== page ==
But it seems to me that if we never stand up for what is true – if we never speak our truth with conviction – we slip into a kind of moral vacuum, where every viewpoint is given equal weight, no matter how harmful the consequences of those viewpoints may be to others.

An example from the current news: Pat Robertson has called for the United States to assassinate the president of Venezuela, Hugo Chávez. As good liberal postmodernists who value tolerance and dialogue between those of differing paths, are we supposed to consider Pat Robertson’s viewpoint a valid one? Are we intolerant if we refuse to tolerate an intolerant viewpoint? Is it OK to call Pat Robertson (or at least his words) vile and loathsome, or are we judgmental and absolutist ourselves if we do so?

I have no answers, just concerns. I welcome your feedback.

Darrell
www.WildFaith.com

Sunday, August 21, 2005

Laughing Buddha

Thanks to James and Isaiah for posting a link to A lighter side of Buddhism, a website of Buddhist humor. My favorites:

Q: Why don't Buddhists vacuum in the corners?
A: Because they have no attachments.

Q: How many Zen Buddhists does it take to change a light bulb?
A: Tree falling in the forest.

"Don't just do something ... Sit there!"

Saturday, August 20, 2005

"A Condition of the Sea"


Just got back yesterday from four days at Tybee Island, on the Georgia coast. The deadly rays of Amon-Ra were way too oppressive during the day (temps were in the high 90’s and low 100’s Fahrenheit, and Heat Advisories were in effect), so we swam in the ocean in the mornings and early evenings, and headed into Savannah for the air-conditioned coffeehouses during the days. (Favorites: The Sentient Bean and Gallery Espresso.) We also visited some of the art galleries and shops, including A. T. Hun's (where I bought two prints by the mystical artist Brian Macgregor), and Moondance, where I bought a beautiful little unikite stone. And, of course, we partook of the excellent seafood (“Local Shrimp!” read many of the ads). The best crabcakes were at the funky little waterside Cafe Loco.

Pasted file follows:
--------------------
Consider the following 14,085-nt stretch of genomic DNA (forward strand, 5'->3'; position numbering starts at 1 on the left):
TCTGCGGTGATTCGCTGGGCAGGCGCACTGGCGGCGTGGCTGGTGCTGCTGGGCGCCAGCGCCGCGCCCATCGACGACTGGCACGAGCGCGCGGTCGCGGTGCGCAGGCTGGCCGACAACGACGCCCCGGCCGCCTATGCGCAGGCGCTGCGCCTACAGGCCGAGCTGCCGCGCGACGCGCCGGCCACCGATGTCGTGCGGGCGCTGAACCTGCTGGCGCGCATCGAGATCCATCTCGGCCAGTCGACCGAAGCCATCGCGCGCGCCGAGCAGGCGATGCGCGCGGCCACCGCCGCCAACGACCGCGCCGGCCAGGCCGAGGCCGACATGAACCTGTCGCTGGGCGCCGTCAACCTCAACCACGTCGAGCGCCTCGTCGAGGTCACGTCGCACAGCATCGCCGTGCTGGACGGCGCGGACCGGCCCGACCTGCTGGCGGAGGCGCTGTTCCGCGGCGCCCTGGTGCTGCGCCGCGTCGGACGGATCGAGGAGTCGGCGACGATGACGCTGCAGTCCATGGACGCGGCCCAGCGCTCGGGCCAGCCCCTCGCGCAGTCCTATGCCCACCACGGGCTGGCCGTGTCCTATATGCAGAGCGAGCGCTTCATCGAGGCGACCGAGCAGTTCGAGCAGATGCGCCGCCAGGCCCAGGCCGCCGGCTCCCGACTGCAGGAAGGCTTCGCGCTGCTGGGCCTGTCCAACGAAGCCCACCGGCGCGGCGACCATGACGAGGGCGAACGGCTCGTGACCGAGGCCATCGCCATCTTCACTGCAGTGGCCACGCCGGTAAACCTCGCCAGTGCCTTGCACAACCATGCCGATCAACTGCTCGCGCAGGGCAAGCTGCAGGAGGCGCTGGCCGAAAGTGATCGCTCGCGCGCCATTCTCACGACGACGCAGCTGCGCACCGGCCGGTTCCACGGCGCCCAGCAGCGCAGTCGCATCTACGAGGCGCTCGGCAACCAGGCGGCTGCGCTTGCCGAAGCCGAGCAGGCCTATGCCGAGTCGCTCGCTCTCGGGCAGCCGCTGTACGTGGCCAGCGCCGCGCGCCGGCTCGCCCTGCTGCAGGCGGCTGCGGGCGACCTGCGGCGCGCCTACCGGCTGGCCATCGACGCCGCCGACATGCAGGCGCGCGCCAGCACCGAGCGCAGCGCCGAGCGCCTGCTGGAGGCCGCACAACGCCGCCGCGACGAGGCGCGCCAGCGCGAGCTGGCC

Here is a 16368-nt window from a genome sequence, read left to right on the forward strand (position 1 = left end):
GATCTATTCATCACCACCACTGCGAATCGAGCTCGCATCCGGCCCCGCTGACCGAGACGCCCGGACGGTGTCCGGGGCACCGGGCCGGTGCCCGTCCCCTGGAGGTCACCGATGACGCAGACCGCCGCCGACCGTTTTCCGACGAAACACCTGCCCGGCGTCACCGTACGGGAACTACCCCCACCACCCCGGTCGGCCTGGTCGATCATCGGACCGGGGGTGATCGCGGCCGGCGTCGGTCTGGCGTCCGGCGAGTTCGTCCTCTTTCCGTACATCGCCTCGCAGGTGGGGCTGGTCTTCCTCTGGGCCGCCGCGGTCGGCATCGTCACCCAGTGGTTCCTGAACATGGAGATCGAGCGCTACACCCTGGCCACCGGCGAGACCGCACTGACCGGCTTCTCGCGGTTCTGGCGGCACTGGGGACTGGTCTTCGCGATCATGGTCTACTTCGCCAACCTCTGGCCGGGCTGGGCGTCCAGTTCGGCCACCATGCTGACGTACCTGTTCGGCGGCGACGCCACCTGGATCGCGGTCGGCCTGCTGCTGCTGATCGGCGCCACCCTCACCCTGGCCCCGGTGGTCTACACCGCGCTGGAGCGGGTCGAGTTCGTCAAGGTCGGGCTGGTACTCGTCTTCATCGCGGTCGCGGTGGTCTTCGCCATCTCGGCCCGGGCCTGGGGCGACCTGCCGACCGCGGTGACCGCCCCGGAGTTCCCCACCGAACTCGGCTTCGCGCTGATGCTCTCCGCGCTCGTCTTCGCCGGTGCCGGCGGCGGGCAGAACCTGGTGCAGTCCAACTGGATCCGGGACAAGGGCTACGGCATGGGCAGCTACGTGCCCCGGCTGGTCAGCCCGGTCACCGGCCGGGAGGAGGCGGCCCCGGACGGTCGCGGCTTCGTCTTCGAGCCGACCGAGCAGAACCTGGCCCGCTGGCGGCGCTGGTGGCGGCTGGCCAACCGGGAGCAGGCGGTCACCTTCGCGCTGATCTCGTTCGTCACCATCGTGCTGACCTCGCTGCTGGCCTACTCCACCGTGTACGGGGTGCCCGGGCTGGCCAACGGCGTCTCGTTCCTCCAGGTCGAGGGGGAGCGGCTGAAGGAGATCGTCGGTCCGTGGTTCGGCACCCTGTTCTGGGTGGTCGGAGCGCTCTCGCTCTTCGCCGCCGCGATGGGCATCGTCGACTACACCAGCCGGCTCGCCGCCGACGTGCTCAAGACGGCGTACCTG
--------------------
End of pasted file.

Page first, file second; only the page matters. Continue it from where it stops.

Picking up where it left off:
I had not been to the ocean in about two years, and I was starting to really miss it. Over the years I’ve had several mystical experiences while floating in the ocean. (I pity those poor muscular dudes who don’t have enough bodyfat to allow them to float.) This week I spent many happy hours floating, allowing myself to rest in the sea’s salty arms, at times silently doing mantra meditation or the Sufi elemental breaths (outlined in Part 2 of this lesson from the Sufi Healing Order), at other times just floating, mindfully aware of the vibrant life around me.